The Longest Revolution: Feminist Social Practice
Co-curators Neysa Page-Lieberman and Melissa Hilliard Potter
The Longest Revolution: Feminist Social Practice is a research, exhibition and publication project that positions the feminist art movement’s collaborative, inclusive, community-based and social-justice tenets as the primary influence on contemporary socially-engaged art. The Longest Revolution queries why the feminist narrative has been omitted from the evolving discourse on social practice, reframes the discussion on socially-engaged art with feminism at its core, and proposes a new feminist-centered theory for defining the field of social practice at large.
The Longest Revolution features:
Revolution at Point Zero, a focus exhibition at Open Engagement
Opening March 9 through April 24, 2017, Glass Curtain Gallery, Chicago
The Longest Revolution: Feminist Social Practice launches with a project-based exhibition called Revolution at Point Zero which is timed to run concurrently with the Open Engagement Conference in Chicago. The home base for Point Zero is at Columbia College, in the Glass Curtain Gallery and along the Wabash Arts Corridor, with accompanying partner programs happening around the city of Chicago. The exhibition and programming will galvanize a conversation on the feminist legacy and contributions to socially-engaged art through collaborations, conversations, performances and a full day symposium. The conversations reframe the discussion on socially-engaged art with feminism at its core, and propose a new feminist-centered theory for defining the field of social practice at large.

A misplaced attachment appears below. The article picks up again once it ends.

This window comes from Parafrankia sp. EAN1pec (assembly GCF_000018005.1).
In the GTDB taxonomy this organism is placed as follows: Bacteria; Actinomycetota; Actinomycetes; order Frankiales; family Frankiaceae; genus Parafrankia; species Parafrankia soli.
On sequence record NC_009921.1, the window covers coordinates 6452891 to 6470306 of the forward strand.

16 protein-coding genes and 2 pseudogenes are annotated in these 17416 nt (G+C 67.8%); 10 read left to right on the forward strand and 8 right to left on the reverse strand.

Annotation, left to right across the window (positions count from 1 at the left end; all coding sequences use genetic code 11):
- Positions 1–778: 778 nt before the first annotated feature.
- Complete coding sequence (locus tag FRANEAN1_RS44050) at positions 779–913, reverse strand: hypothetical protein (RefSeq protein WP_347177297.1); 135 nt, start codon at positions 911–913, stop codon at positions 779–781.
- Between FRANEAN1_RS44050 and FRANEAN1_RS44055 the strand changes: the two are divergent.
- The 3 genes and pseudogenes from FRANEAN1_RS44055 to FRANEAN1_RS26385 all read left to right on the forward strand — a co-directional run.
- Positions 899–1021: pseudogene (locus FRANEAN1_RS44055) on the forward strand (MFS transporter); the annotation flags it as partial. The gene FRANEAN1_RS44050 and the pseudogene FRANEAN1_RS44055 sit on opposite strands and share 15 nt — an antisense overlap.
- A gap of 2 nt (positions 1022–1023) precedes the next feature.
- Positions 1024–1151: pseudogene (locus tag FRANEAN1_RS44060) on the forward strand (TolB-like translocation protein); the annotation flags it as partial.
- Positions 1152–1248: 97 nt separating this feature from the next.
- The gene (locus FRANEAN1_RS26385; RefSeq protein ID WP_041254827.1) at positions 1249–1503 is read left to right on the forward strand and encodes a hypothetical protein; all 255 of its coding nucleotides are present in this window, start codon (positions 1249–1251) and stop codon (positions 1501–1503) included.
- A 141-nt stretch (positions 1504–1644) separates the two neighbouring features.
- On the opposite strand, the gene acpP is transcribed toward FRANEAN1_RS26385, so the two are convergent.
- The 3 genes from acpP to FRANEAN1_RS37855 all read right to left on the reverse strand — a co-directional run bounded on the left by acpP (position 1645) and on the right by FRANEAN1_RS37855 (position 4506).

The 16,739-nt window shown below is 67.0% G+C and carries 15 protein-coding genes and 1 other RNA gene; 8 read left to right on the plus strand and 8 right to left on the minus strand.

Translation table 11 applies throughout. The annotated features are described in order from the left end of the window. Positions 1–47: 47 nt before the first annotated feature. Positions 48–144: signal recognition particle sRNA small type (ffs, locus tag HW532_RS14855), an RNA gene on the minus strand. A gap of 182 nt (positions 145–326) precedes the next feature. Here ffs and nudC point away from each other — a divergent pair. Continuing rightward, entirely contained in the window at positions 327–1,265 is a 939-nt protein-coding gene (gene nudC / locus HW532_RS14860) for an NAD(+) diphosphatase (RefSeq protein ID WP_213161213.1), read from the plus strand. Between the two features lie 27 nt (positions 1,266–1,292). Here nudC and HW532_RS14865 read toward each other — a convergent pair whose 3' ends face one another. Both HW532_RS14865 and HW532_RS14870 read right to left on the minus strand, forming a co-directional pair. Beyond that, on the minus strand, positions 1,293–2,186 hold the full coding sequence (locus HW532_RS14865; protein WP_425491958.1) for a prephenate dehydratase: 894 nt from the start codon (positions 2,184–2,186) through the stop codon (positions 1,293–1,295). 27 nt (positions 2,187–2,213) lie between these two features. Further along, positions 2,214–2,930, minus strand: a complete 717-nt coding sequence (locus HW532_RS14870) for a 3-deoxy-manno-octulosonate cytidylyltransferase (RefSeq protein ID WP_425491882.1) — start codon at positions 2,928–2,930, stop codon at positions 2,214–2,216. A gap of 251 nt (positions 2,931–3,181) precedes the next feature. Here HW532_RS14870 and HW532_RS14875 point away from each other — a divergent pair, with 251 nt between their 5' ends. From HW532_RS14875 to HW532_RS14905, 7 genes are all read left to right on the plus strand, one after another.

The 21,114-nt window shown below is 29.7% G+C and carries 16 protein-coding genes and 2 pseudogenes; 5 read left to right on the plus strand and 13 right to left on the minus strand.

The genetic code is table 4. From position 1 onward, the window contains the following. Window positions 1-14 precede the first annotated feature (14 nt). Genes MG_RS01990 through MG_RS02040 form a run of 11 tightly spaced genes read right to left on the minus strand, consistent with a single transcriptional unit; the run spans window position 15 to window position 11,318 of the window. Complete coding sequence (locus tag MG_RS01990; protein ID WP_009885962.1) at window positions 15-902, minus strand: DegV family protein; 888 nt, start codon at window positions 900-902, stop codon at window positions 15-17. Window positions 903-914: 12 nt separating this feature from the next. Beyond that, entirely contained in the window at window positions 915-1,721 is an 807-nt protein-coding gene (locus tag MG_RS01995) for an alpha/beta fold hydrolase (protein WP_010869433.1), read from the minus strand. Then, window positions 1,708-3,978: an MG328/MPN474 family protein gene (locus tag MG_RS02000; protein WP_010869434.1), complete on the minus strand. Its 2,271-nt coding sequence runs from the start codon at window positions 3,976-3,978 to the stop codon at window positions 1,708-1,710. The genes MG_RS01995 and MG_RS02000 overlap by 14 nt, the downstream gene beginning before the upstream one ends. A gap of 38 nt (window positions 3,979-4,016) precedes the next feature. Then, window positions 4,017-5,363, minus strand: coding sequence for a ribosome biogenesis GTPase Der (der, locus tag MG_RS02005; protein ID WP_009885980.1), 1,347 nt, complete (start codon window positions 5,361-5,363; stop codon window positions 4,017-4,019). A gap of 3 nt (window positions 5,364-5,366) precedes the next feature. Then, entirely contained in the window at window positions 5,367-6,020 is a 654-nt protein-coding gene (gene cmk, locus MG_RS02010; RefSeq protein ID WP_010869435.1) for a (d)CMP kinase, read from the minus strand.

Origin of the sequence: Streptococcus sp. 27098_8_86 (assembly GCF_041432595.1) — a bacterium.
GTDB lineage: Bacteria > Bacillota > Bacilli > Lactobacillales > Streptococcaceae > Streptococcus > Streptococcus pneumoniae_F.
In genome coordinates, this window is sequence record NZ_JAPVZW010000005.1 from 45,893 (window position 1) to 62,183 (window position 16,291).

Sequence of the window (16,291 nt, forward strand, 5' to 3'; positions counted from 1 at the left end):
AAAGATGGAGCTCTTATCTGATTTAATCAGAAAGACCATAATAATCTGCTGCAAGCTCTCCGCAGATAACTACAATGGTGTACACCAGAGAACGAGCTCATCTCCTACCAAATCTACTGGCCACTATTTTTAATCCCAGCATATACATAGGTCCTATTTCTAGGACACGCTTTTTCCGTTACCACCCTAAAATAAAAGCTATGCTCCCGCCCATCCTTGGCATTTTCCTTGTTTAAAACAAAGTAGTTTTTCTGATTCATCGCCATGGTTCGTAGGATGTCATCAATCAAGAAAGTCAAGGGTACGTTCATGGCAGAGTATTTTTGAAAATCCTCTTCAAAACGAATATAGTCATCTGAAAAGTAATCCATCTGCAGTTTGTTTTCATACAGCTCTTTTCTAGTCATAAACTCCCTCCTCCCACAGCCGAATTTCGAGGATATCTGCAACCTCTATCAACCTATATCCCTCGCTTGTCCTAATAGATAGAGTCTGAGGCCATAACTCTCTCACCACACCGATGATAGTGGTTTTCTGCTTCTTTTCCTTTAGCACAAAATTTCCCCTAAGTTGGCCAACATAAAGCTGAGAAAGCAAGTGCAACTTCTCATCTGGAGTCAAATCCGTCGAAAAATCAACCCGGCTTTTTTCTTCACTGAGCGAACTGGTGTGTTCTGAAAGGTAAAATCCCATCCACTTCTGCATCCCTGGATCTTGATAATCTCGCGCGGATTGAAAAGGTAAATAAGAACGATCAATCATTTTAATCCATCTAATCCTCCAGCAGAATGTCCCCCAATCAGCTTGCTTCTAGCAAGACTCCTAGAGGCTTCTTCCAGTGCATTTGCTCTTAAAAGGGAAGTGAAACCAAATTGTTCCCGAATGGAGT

Point Zero will host several women-identified artists from around the US whose work focuses on themes of domestic, child and eldercare labor; human trafficking; racial and gender violence; healing through consciousness-raising, and more. These artists are exhibiting and performing their work at Columbia College and other partnering institutions throughout Chicago.
Artists and newly commissioned projects include Laura Anderson Barbata’s Julia Pastrana: A Homecoming, with collaborator Fem Appeal; Marisa Jahn’s The CareForce; Las Nietas de Nonó (Michelle and Lidela Nonó) Ilustraciones de la Mecánica/Illustrations of the Mechanics; and Megan Pitcher Young’s Longest Walk performance. Additional featured artists include Simone Leigh’s project, The Free People’s Medical Clinic, and documentation of events and performances as they transpire. A special section of the gallery will be devoted to illustrating the curators’ on-going research, writing and development of The Longest Revolution exhibition and publication (opening 2018) to build this crucial and long-overlooked feminist scholarship.